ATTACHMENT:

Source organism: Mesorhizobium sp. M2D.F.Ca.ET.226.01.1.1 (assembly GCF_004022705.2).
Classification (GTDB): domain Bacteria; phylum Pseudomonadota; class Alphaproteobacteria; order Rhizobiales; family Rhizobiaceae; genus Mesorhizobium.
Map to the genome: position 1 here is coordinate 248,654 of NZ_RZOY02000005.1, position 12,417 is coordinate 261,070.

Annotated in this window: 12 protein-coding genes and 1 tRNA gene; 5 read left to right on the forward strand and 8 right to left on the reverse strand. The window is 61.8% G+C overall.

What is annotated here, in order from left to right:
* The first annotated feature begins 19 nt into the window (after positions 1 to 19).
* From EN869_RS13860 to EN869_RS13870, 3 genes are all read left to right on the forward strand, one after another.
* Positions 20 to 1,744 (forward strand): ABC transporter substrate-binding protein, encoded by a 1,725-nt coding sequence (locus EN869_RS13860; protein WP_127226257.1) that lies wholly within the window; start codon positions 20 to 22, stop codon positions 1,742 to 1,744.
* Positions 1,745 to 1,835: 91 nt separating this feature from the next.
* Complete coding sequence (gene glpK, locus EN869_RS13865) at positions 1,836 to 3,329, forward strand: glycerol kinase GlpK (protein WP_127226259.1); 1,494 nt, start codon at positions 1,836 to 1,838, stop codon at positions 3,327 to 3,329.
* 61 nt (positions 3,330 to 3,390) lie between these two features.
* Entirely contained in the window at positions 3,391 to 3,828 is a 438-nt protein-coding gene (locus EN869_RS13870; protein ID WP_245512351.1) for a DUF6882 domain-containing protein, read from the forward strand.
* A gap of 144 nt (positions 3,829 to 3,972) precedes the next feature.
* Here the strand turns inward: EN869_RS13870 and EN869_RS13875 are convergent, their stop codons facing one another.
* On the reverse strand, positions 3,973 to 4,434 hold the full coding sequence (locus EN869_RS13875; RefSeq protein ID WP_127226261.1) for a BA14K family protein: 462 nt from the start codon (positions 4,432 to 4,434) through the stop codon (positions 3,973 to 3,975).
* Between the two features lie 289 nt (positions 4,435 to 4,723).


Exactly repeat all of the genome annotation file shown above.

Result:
Source organism: Mesorhizobium sp. M2D.F.Ca.ET.226.01.1.1 (assembly GCF_004022705.2).
Classification (GTDB): domain Bacteria; phylum Pseudomonadota; class Alphaproteobacteria; order Rhizobiales; family Rhizobiaceae; genus Mesorhizobium.
Map to the genome: position 1 here is coordinate 248,654 of NZ_RZOY02000005.1, position 12,417 is coordinate 261,070.

Annotated in this window: 12 protein-coding genes and 1 tRNA gene; 5 read left to right on the forward strand and 8 right to left on the reverse strand. The window is 61.8% G+C overall.

What is annotated here, in order from left to right:
* The first annotated feature begins 19 nt into the window (after positions 1 to 19).
* From EN869_RS13860 to EN869_RS13870, 3 genes are all read left to right on the forward strand, one after another.
* Positions 20 to 1,744 (forward strand): ABC transporter substrate-binding protein, encoded by a 1,725-nt coding sequence (locus EN869_RS13860; protein WP_127226257.1) that lies wholly within the window; start codon positions 20 to 22, stop codon positions 1,742 to 1,744.
* Positions 1,745 to 1,835: 91 nt separating this feature from the next.
* Complete coding sequence (gene glpK, locus EN869_RS13865) at positions 1,836 to 3,329, forward strand: glycerol kinase GlpK (protein WP_127226259.1); 1,494 nt, start codon at positions 1,836 to 1,838, stop codon at positions 3,327 to 3,329.
* 61 nt (positions 3,330 to 3,390) lie between these two features.
* Entirely contained in the window at positions 3,391 to 3,828 is a 438-nt protein-coding gene (locus EN869_RS13870; protein ID WP_245512351.1) for a DUF6882 domain-containing protein, read from the forward strand.
* A gap of 144 nt (positions 3,829 to 3,972) precedes the next feature.
* Here the strand turns inward: EN869_RS13870 and EN869_RS13875 are convergent, their stop codons facing one another.
* On the reverse strand, positions 3,973 to 4,434 hold the full coding sequence (locus EN869_RS13875; RefSeq protein ID WP_127226261.1) for a BA14K family protein: 462 nt from the start codon (positions 4,432 to 4,434) through the stop codon (positions 3,973 to 3,975).
* Between the two features lie 289 nt (positions 4,435 to 4,723).